George Orwell’s “1984” is the expression of a mood, and it is a warning. ... We present our society as being one of free initiative, individualism and idealism, when in reality ... we are a centralized, managerial and industrial society, of an essentially bureaucratic nature, and motivated by a materialism which is only slightly mitigated by truly spiritual or religious concerns.
— Erich Fromm, 1961
Under construction by contractors with top-secret clearances, the blandly named Utah Data Center is being built for the National Security Agency. A project of immense secrecy, it is the final piece in a complex puzzle assembled over the past decade. Its purpose: to intercept, decipher, analyze and store vast swaths of the world’s communications as they zap down from satellites and zip through the underground and undersea cables of international, foreign and domestic networks.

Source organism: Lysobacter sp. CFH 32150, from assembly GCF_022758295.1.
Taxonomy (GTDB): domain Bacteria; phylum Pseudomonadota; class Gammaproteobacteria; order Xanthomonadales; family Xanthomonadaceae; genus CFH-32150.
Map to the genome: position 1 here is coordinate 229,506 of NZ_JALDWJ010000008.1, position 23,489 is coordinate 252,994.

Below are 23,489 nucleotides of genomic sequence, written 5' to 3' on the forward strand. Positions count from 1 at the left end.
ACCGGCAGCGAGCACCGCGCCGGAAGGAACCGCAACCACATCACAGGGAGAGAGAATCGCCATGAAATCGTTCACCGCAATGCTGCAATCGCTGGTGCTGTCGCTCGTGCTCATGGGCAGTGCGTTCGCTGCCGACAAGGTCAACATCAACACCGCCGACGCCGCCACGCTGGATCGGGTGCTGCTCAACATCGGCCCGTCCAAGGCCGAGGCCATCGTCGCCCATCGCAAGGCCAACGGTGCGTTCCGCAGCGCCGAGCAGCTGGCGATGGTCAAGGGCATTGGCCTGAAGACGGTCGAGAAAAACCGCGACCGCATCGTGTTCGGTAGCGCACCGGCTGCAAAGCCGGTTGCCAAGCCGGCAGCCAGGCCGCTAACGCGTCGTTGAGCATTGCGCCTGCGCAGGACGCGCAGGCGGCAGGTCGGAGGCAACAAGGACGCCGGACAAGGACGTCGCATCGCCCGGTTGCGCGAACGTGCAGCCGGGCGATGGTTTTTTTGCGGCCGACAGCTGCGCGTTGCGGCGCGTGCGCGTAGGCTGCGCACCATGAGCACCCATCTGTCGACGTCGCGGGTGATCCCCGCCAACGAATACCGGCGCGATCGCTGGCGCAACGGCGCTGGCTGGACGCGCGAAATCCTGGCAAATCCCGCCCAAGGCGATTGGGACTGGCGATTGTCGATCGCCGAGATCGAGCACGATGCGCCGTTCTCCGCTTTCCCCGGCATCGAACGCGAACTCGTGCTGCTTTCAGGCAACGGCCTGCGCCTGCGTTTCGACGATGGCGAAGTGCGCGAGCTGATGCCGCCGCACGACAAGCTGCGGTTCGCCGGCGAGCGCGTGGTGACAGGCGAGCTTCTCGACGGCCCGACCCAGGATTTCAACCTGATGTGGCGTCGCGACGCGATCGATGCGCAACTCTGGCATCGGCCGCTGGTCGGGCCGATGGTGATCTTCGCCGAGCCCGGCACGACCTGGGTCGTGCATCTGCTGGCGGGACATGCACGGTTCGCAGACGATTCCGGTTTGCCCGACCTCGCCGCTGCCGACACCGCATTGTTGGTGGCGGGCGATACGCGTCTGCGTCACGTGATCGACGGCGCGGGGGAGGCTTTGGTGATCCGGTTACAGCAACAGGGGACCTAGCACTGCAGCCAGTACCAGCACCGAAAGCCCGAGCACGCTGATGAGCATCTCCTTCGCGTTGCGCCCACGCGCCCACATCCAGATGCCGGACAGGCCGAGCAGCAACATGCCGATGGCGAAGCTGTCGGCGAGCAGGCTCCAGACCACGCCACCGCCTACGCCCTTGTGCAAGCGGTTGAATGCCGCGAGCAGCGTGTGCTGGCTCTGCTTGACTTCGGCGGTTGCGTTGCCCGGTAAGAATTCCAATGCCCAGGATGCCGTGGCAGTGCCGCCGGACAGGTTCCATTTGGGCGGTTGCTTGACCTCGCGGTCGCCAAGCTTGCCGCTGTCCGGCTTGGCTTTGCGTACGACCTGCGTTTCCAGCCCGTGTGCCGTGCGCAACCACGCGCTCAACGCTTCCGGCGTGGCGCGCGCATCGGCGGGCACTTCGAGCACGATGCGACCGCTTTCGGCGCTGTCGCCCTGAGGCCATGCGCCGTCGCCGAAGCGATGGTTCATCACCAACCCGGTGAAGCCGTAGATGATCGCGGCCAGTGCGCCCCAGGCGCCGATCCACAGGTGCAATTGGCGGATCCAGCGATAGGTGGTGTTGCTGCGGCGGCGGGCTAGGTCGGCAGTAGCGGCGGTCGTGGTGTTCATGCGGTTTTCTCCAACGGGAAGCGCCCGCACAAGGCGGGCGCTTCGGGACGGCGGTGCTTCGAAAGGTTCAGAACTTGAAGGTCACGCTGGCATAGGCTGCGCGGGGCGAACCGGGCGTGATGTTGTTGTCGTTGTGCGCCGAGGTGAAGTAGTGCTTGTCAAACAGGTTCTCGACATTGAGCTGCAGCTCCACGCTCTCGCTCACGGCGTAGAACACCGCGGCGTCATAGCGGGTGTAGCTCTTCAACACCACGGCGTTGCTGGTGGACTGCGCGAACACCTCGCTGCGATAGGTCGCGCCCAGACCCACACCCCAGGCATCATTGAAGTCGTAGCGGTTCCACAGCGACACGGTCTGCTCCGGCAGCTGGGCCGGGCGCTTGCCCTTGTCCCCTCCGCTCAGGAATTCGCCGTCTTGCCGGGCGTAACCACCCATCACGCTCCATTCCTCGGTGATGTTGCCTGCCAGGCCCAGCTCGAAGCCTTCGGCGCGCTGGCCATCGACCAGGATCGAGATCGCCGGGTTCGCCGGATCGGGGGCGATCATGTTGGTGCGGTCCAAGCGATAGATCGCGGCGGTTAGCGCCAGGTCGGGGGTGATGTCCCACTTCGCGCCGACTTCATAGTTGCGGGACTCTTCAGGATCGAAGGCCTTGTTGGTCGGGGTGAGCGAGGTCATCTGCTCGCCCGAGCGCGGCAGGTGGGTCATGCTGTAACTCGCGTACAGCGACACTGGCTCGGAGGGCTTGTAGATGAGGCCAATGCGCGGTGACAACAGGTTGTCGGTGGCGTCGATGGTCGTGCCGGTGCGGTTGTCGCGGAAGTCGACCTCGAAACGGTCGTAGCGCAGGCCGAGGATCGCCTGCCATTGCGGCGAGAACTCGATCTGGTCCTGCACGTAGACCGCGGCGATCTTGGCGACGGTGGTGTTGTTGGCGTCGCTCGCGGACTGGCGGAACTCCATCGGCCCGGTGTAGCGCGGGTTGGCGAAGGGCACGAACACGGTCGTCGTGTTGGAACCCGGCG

The heavily fortified, $2 billion center should be up and running in September 2013. Flowing through its servers and routers and stored in near-bottomless databases will be all forms of communication, including the complete contents of private emails, cellphone calls and Google searches, as well as all sorts of personal data trails — parking receipts, travel itineraries, bookstore purchases and other digital “pocket litter.” It is, in some measure, the realization of the “total information awareness” program created during the first term of the Bush administration — an effort which was killed by Congress in 2003 after it caused an outcry over its potential for invading Americans’ privacy.
— Jonas Bamford, Wired online magazine, March 15, 2012
Just as F. Scott Fitzgerald’s ‘The Great Gatsby” is back on the best-seller list because of the movie remake, Orwell’s “1984” is popular again, probably because of people who’ve been thinking about it while watching the news. I still have my aged paperback version, one of the books I read when I was young and first acquiring my fear of Big Government.